Good things come in threes, yes? My use of triads continues. Lately I’ve been calling on it to figure out how to proceed with partnerships, both business and personal. After three meetings or interactions I usually have enough information to figure out if I want to continue with a person. These posts highlight my decision-making processes as I attempt to navigate a world that is completely foreign to me.
I’m using this mini-series of posts to tell the stories the surround my announcement to start my own business, to trust my instincts, and to give my readers a look into what it’s been like for me to begin to explore the world of San Francisco fashion. I am an outsider to these things, a newbie, and what some might call ” a poor kid (although I have riches you can’t even fathom).” A man recently looked at me and my designs and after asking me if my dad had money, told me that “poor kids don’t make it in fashion.” Another burgeoning designer told me the same, and then qualified it, “Well, Chanel was an orphan, but she slept her way to the top.” WTF! So my option as a woman and a “poor kid” is to prostitute myself? I reject these ideas. While I truly trust and believe in the power of the erotic, there would be little to use it for without vision, talent, drive, and commitment. To say that Chanel built her brand through vaginal interactions discredits these necessary components of success. And besides, what wrong with having a little sex sometimes. I reject again and again.
Back in September it started to become painfully clear that we would not be able to stay at Million Fishes and I realized that my time in San Francisco might be ending. After spending the better part of two years creating this blog, working at the fabric store, and designing/making clothes I took a step back and noticed that I hadn’t given any attention to my relationships, especially my friendships. Also, I hadn’t gotten drunk enough. I’d actively avoided all fun. It was the only way to get any work done, but when the walls of my life started falling down I realized that I needed people. Not art, not jobs, not even this blog could bring we what I wanted to feel – I needed people. So I started going out, to try and forget myself…no, change that. I went out so I could remember something I’d forgotten.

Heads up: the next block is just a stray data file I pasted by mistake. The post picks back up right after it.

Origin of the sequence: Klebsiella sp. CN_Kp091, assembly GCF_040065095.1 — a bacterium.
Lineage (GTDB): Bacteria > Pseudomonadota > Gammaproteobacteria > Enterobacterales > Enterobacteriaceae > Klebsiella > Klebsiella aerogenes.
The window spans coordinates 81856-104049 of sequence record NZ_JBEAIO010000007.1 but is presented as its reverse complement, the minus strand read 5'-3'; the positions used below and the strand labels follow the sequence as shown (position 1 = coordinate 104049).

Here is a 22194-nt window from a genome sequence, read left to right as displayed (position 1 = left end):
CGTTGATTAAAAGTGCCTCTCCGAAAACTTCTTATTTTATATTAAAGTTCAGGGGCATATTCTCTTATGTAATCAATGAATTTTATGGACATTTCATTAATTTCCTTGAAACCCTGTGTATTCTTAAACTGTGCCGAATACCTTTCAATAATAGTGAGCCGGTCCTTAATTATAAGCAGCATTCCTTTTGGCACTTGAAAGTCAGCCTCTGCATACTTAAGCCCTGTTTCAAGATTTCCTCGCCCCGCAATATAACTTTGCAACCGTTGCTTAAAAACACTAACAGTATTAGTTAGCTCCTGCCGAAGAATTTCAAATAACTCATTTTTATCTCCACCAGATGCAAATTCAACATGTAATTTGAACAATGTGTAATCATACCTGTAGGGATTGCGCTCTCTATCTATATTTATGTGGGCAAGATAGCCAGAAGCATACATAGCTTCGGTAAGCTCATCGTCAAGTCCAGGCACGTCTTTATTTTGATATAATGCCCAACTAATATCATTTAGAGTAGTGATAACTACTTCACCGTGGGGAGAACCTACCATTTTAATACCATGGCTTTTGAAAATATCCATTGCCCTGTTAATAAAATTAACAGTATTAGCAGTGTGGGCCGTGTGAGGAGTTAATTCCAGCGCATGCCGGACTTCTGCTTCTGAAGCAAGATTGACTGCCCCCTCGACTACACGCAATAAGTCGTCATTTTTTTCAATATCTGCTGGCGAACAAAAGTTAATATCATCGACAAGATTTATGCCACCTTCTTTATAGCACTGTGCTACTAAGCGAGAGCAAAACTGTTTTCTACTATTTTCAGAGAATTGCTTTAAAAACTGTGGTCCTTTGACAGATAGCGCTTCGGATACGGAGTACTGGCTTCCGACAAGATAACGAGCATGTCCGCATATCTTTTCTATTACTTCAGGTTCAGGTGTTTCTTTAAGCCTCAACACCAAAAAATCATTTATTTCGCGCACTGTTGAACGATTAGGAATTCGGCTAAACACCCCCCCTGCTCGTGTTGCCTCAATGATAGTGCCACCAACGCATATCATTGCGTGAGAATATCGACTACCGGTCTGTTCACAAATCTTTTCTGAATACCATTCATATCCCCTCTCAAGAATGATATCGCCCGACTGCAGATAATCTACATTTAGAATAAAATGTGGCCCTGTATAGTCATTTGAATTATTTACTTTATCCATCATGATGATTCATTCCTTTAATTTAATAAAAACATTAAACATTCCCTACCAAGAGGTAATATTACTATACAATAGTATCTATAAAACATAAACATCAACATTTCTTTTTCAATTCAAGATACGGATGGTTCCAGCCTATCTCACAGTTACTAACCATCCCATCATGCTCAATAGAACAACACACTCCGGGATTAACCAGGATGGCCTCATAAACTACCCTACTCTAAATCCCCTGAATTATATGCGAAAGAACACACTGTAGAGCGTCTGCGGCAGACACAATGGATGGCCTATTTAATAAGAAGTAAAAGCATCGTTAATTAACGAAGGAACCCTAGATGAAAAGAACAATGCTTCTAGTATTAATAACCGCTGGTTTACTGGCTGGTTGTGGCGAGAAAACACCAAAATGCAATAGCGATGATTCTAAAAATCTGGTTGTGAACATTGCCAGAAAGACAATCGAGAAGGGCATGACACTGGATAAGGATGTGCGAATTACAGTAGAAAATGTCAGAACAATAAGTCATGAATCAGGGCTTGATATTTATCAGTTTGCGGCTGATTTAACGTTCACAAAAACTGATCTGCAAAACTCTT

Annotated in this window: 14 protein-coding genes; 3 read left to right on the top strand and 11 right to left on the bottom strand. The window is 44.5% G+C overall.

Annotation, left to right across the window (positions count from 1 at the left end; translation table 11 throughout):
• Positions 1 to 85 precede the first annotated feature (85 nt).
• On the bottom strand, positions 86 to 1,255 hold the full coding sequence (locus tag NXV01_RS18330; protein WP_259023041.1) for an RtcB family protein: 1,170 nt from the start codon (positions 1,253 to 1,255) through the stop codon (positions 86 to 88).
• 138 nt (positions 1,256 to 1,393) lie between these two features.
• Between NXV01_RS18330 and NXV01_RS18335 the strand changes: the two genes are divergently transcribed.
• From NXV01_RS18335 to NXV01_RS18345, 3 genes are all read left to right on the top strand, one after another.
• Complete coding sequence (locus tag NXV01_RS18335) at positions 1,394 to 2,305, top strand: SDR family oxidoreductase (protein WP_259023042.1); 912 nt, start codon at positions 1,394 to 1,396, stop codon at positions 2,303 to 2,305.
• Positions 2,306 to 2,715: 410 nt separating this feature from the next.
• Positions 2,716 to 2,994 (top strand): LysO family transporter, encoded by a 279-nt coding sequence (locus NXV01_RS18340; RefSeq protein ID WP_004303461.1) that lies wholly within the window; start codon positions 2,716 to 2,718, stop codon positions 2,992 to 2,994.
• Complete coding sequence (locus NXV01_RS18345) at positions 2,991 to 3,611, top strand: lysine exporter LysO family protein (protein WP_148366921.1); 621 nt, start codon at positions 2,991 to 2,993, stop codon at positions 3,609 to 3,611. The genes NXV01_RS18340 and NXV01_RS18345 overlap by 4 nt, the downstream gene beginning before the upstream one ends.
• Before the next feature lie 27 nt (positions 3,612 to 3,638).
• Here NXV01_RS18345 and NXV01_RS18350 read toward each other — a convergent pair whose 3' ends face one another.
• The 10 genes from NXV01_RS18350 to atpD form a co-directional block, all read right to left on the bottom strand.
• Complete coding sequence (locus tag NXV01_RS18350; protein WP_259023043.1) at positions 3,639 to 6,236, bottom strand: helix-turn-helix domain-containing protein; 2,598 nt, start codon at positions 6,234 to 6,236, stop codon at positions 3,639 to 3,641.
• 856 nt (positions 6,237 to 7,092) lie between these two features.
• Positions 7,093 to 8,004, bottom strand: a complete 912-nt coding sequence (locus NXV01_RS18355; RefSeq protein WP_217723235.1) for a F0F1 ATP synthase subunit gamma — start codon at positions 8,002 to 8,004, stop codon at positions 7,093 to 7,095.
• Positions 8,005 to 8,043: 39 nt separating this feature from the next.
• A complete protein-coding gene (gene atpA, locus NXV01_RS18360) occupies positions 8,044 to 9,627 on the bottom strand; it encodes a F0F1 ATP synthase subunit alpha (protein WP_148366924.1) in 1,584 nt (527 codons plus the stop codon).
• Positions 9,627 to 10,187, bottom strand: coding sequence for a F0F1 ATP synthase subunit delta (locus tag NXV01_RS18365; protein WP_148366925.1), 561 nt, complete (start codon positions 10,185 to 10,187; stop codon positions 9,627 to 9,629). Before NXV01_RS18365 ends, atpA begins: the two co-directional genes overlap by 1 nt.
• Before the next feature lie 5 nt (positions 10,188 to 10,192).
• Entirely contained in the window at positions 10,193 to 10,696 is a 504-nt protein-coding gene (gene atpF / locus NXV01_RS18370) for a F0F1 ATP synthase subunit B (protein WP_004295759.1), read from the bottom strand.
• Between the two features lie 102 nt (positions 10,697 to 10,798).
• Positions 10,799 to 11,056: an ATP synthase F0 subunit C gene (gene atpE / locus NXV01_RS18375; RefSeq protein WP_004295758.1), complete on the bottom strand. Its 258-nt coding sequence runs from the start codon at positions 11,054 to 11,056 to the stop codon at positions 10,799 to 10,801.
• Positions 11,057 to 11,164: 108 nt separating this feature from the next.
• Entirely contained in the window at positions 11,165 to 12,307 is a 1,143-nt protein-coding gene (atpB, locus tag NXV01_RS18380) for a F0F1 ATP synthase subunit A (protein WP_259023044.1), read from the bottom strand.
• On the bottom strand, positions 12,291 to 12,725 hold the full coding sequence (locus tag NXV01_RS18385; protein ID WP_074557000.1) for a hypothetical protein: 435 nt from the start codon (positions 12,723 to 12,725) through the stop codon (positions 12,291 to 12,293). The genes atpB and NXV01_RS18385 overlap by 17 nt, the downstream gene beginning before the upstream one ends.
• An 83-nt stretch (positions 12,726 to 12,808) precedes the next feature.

I decided to use facebook to find one of my first social gatherings. I went with an art happening at a club close to the museum district. Not really my scene, but so what? I convinced my friend TQ (pictured below) who I affectionately call Big Black (as he’s half Boricua whether or not you can see it), to drop me off at the club while he was out doing deliveries on his motorcycle.
He agreed and Jay, my housemate and TQ’s girlfriend, fitted me up in her jacket, helmet, gloves, and a scarf. I’ve never felt like such a badass. TQ said he’d be back to get me when his shift ended. That meant I had a couple of hours to kill at the club. I walked into the club with a helmet under my arm and bought myself a drink. Clubs are weird. Especially when you’re an unattended female and you have no interest in grinding you ass against some dude’s chub. I’d forgotten this.
Two hours and quite a bit of small talk with a shy-ish dude who eventually asked me for my number but never called (men do this a lot, what’s the deal?), I made my way to the bathroom. On my way back to the bar a man got my attention and handed me his card. He informed me that he was a businessman. TQ came to retrieve me moments later, which was good cause I was ready to get the hell outta that club. I left as quickly as I’d appeared.
I called the businessman the next day. He’d requested I do so as I ran out the door the night before. He told me he wanted to show me the product he was selling, and I made my way to his workspace. My dream is both my strength and my weakness. It makes me fearless, even when I should know better. Any other person would have been able to see straight through this. Not me, I’m blinded by pure optimism and unchecked ambition at times.